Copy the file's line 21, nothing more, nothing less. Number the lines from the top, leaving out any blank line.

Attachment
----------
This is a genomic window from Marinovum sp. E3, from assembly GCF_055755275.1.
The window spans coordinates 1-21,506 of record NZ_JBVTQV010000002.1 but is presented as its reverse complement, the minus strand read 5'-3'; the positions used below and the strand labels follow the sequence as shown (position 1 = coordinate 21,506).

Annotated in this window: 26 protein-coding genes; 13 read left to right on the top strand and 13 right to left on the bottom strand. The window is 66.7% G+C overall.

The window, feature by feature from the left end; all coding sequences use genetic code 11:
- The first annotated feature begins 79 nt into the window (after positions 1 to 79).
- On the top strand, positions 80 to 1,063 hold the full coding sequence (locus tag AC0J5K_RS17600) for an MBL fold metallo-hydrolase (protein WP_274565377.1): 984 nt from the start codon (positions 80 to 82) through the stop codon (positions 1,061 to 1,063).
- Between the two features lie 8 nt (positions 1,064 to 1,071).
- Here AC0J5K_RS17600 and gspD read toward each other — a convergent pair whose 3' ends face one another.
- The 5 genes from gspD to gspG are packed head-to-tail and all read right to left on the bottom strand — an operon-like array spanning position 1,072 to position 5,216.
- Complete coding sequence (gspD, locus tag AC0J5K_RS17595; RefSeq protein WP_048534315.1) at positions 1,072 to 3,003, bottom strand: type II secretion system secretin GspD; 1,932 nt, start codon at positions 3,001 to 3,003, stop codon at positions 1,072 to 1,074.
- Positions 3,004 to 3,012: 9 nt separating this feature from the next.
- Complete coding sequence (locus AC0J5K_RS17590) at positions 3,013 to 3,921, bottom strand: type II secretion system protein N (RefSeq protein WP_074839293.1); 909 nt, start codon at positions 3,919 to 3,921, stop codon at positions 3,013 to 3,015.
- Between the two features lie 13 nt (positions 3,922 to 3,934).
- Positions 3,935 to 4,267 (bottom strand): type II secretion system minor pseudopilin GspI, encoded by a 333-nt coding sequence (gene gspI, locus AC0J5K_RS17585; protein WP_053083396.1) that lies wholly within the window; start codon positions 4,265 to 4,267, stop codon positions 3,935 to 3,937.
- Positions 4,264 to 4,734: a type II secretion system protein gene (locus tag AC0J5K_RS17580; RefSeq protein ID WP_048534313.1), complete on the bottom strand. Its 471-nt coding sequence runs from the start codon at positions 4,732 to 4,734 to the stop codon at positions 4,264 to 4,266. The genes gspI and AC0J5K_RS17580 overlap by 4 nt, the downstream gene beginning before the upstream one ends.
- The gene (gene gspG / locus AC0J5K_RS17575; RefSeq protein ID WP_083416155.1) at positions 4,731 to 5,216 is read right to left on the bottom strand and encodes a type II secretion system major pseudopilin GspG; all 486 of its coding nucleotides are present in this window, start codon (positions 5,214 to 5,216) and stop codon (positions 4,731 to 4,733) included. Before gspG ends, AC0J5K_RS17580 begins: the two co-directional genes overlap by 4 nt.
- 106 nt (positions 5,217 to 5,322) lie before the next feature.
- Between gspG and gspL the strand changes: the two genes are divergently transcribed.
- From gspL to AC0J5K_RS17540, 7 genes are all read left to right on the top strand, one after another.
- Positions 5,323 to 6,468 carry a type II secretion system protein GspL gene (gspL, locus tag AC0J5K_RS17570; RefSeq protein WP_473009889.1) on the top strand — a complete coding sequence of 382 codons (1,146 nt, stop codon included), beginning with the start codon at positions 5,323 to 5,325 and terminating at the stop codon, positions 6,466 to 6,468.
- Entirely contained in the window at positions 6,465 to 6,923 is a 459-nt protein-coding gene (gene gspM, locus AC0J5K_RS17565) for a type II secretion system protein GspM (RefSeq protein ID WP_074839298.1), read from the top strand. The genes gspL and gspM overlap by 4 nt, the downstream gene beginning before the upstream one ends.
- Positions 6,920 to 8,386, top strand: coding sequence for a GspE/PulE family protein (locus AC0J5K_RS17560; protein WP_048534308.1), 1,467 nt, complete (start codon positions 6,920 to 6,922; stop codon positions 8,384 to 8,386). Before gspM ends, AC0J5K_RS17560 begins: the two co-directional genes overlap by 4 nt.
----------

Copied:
- Entirely contained in the window at positions 6,465 to 6,923 is a 459-nt protein-coding gene (gene gspM, locus AC0J5K_RS17565) for a type II secretion system protein GspM (RefSeq protein ID WP_074839298.1), read from the top strand. The genes gspL and gspM overlap by 4 nt, the downstream gene beginning before the upstream one ends.